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The Paris Accord

Why We Should Join It and Not Leave it

Most Republicans, I’m sure, love 45’s having left the Paris Agreement. But no, we liberals are not happy with this, which cramps their style. The agreement reflects on different countries joining together to find solutions to climate change. Leaving this agreement threw supporters into a tailspin. Pamela Hill states that the World Health Organization has uncovered that “7 million premature deaths are linked to air pollution” (77), (World Health Organization). The air pollution problem is a growing problem on a long list of problems.

Needless to say, the human race is lazy and is not doing their part to help fix our problem here. Air pollutants are inhaled every single day because there are six types of pollutants: ground-level ozone, particulate matter, carbon monoxide, nitrogen dioxide, sulfur dioxide, and lead, subject to National Ambient Air Quality Standards. Main greenhouse gases and toxic air pollutants that are considered highly hazardous toxins are part of three categories of air pollutant types as there are aspects of air pollution such as indoor and outdoor air pollution.

The Paris Accord was abandoned because of the belief that it would destroy jobs as well as adversely affect the U.S. economy despite how the U.S. releases “nearly one-fifth of all global emissions, the U.S. withdrawal could undercut collective efforts to reduce carbon output” (Council on Foreign Relations). So you see, leaving the Paris Accord was not the brightest idea since it will keep the United States in the Dark Ages. There is a stated goal to keep Earth’s temperature to be below 3.6 degrees Fahrenheit (2 degrees Celsius). Scientists warn that an irreversible threat to life on this planet will come if we do not keep our end of the environmental bargain.

We will have to wait awhile before the United States can rejoin the Paris Accord seeing as our country is a global pariah for doing this or that. At least one environmental positive is there, the shrinking of the ozone hole. This means that we humans are capable of resolving our environmental disaster-causing lifestyles. Chlorofluorocarbons were introduced after World War II back when they seemed safe for humans, but you see, “by the 1980s, scientists began to make the connection, between alarming signs of ozone depletion in the upper atmosphere, especially the hole over Antarctica, and the presence of CFCs” (83). This hole has now shrunk a bit, but it might go towards getting worse eventually.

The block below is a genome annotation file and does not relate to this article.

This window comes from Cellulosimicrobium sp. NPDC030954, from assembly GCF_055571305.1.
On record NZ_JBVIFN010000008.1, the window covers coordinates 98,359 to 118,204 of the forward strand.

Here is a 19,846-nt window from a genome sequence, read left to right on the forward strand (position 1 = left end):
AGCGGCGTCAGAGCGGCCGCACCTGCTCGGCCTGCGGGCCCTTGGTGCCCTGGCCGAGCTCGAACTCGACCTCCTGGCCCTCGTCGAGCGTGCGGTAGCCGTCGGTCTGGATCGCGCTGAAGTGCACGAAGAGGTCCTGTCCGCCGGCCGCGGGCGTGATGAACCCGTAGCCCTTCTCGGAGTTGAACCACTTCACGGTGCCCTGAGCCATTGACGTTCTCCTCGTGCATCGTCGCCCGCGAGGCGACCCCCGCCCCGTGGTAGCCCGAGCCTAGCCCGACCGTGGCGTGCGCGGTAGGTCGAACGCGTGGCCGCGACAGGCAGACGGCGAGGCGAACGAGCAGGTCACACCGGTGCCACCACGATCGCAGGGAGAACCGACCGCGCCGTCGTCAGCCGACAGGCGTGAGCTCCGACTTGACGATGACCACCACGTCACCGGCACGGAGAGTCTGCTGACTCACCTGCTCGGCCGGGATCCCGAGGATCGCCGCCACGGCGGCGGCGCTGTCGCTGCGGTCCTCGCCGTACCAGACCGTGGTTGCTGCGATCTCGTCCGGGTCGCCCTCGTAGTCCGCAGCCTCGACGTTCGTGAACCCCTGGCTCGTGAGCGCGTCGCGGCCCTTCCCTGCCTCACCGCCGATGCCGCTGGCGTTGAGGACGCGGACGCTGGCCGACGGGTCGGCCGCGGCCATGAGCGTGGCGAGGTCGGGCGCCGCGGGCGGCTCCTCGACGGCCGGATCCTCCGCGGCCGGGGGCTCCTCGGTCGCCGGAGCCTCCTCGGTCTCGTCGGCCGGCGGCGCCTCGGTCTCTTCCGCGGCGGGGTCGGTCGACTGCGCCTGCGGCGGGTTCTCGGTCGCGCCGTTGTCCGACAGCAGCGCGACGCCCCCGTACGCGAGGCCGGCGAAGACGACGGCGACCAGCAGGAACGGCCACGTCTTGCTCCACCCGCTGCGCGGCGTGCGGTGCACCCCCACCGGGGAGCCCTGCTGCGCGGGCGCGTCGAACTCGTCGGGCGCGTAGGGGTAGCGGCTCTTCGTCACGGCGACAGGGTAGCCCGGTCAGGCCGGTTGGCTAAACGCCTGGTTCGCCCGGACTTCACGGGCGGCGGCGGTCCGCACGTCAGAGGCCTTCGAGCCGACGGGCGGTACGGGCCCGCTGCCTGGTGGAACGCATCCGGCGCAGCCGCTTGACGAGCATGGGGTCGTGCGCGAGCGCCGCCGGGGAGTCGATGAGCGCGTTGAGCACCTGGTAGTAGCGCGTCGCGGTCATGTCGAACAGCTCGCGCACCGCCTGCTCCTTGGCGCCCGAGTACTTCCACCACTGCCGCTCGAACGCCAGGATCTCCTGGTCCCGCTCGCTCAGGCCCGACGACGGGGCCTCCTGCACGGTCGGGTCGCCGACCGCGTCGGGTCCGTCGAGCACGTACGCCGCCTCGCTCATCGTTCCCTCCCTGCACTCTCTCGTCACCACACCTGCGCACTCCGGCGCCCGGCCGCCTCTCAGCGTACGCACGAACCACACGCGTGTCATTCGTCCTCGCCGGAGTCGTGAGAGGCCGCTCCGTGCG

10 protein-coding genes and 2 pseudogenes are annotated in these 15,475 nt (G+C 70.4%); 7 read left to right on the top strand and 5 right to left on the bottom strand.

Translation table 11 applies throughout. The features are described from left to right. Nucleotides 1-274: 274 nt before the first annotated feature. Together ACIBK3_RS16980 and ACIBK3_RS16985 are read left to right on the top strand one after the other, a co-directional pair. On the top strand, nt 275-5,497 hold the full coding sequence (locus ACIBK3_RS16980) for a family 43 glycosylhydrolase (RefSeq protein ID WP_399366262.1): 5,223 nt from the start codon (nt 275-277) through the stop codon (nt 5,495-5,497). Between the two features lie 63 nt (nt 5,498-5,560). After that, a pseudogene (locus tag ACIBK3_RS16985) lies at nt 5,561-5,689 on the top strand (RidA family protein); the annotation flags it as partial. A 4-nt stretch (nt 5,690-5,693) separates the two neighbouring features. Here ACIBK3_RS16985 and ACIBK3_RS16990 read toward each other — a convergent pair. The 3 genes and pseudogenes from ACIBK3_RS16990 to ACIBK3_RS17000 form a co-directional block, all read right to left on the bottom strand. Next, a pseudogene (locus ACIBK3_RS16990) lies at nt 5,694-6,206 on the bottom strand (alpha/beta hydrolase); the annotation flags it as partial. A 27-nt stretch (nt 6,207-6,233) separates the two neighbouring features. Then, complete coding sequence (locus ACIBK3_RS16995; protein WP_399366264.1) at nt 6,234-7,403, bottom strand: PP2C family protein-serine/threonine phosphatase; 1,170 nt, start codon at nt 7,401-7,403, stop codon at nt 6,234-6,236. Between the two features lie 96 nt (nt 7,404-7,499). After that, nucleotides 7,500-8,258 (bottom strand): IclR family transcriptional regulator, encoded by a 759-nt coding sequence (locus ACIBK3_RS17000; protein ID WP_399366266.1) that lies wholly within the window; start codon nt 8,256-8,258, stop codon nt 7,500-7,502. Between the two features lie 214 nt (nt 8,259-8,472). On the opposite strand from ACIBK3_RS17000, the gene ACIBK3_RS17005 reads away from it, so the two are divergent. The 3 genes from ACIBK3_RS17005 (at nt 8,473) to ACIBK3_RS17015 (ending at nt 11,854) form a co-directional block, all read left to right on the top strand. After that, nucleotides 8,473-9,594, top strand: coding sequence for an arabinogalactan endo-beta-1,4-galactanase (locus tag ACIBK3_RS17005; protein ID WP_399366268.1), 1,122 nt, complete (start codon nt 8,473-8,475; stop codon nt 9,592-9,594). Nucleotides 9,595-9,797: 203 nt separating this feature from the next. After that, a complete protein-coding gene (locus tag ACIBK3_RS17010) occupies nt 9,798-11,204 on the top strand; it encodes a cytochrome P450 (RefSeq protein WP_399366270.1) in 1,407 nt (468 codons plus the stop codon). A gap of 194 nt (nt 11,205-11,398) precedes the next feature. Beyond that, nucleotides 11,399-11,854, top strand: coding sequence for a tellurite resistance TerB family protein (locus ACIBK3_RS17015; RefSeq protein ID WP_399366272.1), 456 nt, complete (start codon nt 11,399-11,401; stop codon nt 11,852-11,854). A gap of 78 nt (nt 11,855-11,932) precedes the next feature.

The not so smart move to exit the Paris Accord will make things worse for the United States. China is moving forward without us because the United States doesn’t influence the clean energy race much. We are meant to be working together as a planet but the current unstable elements within the United States governmental bodies are making this situation worse, not better, and it will dig its own grave. In the end, we are only making things worse for ourselves.

If the United States gets even more xenophobic than usual, this is a cause for alarm since we do not want to isolate ourselves from global concerns. Our toxic air that we breathe daily on this planet causes much chronic illness. You can die from heart disease, stroke, or worse, lung cancer. Immune systems can only help so much. We are a very unhealthy people, we Earth humans, because when people die of air pollution, you see that something needs to change, such as British schoolgirl who died after “one of the "worst air pollution episodes in her locality." The pollution problem is sad, and not everybody is willing to work at fixing it. We need to fix it as a civilization, not just as individuals waging a quiet war.

Works Cited

https://www.cfr.org/backgrounder/consequences-leaving-paris-agreement

https://www.ecowatch.com/schoolgirls-death-is-the-first-to-be-directly-linked-to-air-pollution-2584024046.html

Hill, Pamela. Environmental Protection: What Everybody Needs To Know. Oxford University Press: 2017.

https://unfccc.int/process-and-meetings/the-paris-agreement/the-paris-agreement

http://www.who.int/mediacentre/news/releases/2014/air-pollution/en/

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